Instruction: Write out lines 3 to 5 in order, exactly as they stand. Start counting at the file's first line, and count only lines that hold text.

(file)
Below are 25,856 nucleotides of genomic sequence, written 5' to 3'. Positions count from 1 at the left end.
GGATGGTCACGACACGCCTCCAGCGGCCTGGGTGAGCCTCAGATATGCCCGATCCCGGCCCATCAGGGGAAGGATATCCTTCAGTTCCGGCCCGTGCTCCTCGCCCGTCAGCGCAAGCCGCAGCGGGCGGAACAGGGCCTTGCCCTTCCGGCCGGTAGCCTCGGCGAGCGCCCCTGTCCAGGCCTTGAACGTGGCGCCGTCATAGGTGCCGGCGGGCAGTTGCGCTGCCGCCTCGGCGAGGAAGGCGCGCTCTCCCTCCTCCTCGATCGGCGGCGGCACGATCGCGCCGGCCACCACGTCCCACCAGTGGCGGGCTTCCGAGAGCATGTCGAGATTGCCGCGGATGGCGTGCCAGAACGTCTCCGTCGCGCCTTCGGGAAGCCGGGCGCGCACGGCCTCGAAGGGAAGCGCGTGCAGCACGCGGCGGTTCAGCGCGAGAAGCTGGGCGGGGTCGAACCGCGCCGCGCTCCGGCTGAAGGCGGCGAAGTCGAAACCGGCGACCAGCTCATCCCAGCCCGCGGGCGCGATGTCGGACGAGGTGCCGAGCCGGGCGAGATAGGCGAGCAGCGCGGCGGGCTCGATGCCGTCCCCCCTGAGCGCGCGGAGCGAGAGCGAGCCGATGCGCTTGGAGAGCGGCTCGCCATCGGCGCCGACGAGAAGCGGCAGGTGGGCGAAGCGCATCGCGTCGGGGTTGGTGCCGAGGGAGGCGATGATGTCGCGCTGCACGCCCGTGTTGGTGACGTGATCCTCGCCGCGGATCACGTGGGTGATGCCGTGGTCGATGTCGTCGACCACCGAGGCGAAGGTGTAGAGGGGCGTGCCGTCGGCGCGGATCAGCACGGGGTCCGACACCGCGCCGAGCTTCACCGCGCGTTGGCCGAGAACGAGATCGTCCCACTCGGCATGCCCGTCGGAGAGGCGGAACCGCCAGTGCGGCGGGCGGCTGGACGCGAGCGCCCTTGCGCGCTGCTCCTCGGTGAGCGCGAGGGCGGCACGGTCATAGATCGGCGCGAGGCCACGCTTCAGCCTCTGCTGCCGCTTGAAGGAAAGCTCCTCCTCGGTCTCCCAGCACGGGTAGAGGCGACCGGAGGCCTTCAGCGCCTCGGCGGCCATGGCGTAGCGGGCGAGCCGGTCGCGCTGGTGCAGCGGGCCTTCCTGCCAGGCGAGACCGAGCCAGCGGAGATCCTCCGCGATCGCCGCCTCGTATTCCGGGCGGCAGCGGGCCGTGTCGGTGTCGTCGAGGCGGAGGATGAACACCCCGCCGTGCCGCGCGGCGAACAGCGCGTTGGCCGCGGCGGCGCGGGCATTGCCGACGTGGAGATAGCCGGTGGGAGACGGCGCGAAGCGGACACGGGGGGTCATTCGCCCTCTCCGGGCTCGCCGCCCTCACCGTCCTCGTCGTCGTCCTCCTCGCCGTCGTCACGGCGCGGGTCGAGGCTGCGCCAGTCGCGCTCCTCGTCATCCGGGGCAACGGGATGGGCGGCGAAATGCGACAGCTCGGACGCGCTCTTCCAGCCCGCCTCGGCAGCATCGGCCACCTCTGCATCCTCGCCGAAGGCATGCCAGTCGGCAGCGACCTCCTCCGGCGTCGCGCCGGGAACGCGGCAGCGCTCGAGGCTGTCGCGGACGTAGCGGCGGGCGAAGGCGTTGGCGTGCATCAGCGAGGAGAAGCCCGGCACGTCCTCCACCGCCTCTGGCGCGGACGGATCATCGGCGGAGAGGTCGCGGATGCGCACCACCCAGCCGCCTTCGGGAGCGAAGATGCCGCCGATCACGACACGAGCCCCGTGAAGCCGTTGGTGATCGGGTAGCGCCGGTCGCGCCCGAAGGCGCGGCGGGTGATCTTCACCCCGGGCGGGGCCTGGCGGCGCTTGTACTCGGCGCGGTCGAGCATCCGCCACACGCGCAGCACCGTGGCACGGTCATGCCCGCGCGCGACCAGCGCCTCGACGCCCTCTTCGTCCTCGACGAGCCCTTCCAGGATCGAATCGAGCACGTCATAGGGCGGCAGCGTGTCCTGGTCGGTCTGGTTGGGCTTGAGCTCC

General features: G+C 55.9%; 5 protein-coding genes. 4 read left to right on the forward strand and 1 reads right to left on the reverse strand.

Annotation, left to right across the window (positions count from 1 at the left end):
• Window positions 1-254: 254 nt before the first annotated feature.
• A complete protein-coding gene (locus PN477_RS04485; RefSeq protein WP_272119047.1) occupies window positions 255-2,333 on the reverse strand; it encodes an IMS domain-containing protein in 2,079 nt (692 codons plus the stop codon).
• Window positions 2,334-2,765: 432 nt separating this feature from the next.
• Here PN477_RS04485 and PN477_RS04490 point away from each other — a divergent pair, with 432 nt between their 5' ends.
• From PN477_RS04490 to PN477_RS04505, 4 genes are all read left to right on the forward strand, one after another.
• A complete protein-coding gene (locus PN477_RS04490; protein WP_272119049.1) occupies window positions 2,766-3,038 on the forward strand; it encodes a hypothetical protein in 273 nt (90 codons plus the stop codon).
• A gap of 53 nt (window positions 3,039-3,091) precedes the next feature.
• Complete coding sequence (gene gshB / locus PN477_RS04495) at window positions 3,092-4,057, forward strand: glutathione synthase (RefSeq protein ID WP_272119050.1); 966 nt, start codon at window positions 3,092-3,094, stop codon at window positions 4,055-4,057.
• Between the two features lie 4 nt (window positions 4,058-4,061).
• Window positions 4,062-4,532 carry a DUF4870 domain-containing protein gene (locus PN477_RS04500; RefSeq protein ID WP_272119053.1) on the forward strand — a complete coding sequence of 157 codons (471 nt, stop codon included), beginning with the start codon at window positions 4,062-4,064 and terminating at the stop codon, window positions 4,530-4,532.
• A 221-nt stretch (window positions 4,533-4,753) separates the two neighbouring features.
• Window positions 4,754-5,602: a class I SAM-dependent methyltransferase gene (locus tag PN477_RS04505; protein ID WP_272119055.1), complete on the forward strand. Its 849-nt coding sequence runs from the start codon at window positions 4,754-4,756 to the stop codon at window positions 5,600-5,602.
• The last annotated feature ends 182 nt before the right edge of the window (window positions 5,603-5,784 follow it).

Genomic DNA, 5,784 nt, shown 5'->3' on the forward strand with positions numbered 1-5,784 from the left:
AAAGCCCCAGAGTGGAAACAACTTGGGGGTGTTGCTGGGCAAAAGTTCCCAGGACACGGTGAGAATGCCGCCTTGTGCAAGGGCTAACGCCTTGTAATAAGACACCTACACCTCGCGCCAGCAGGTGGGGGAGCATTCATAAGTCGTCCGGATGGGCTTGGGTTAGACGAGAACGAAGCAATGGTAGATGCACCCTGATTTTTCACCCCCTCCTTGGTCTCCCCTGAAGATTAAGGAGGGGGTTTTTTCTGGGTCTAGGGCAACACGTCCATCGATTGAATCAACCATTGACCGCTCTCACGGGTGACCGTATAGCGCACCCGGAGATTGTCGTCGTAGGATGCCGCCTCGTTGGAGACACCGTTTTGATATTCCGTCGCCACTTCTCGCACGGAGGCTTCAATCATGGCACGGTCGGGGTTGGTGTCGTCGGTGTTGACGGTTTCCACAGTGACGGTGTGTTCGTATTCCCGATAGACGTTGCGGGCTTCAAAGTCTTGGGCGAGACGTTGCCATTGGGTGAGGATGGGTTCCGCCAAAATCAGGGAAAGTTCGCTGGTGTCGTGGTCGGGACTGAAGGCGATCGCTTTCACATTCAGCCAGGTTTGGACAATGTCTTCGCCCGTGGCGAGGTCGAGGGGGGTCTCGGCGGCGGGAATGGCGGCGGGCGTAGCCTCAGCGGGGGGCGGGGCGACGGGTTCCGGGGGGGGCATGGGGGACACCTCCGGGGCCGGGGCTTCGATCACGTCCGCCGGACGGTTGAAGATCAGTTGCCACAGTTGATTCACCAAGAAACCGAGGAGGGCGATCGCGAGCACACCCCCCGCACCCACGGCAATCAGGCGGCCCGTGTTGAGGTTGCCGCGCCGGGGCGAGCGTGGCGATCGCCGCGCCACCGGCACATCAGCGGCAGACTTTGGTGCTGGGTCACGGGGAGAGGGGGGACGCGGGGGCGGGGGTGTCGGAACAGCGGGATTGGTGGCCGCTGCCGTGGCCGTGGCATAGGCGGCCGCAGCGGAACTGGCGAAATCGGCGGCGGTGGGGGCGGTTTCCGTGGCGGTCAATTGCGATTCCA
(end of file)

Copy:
General features: G+C 55.9%; 5 protein-coding genes. 4 read left to right on the forward strand and 1 reads right to left on the reverse strand.

Annotation, left to right across the window (positions count from 1 at the left end):
• Window positions 1-254: 254 nt before the first annotated feature.